Seven Republican super-donors helped bankroll the conservative push for power in the 2016 election cycle, between them pumping more than $350m (£264m) into federal and state races.
The Paradise Papers illuminate another aspect of these vastly wealthy men – their propensity to nurture offshore some of their combined fortunes, estimated by Forbes at $142bn, largely beyond the reach of public scrutiny and tax authorities.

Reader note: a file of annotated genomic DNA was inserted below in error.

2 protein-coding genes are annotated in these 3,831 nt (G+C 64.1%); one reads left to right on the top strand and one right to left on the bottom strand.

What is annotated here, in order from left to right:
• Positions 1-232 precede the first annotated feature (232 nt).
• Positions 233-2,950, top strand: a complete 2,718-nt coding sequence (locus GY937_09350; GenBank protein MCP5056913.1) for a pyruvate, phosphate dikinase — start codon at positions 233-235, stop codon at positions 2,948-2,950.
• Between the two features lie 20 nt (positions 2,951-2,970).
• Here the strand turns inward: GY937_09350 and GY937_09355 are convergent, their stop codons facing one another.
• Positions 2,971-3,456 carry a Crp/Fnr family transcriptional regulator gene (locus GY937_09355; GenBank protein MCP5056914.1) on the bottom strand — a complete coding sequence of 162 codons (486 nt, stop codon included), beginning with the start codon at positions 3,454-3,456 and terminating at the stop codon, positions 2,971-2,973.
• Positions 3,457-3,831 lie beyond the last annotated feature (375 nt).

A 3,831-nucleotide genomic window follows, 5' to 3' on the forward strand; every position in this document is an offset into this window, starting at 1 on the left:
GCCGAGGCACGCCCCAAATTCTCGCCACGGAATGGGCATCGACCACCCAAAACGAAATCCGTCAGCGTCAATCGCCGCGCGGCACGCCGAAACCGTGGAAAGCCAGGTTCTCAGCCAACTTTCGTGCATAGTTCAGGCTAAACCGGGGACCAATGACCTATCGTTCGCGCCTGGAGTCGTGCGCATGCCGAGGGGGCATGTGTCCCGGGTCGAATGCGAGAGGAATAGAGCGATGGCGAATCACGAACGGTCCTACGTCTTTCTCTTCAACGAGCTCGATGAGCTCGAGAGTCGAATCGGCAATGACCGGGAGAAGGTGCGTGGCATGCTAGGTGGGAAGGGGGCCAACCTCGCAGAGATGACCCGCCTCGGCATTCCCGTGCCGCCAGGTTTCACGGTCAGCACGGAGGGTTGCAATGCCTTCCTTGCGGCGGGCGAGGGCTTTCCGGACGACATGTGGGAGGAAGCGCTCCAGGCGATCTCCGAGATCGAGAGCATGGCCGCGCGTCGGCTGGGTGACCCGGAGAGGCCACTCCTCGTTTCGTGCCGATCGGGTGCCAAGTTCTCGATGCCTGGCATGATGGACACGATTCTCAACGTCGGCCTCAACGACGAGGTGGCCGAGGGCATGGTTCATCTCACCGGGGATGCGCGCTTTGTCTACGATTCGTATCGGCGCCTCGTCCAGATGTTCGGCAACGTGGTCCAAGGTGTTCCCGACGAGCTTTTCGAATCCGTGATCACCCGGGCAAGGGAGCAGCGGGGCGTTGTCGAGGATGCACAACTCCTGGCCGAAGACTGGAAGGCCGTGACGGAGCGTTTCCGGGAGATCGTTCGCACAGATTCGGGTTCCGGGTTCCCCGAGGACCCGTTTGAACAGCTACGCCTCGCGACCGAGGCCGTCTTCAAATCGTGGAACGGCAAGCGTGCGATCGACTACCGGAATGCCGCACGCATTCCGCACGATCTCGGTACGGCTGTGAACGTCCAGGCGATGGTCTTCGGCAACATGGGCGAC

The seven have their divisions, especially over Donald Trump. Warren Stephens was a major backer of the Stop Trump movement last year, while Geoff Palmer was among the then Republican nominee’s biggest financial backers.
But they share a presence in tax havens. In turn, they face a legitimate question as they wield influence by investing in Super Pacs with names including “Rebuilding America now”, “Right to rise USA” and “American unity”: are their political principles undermined by their offshore practices?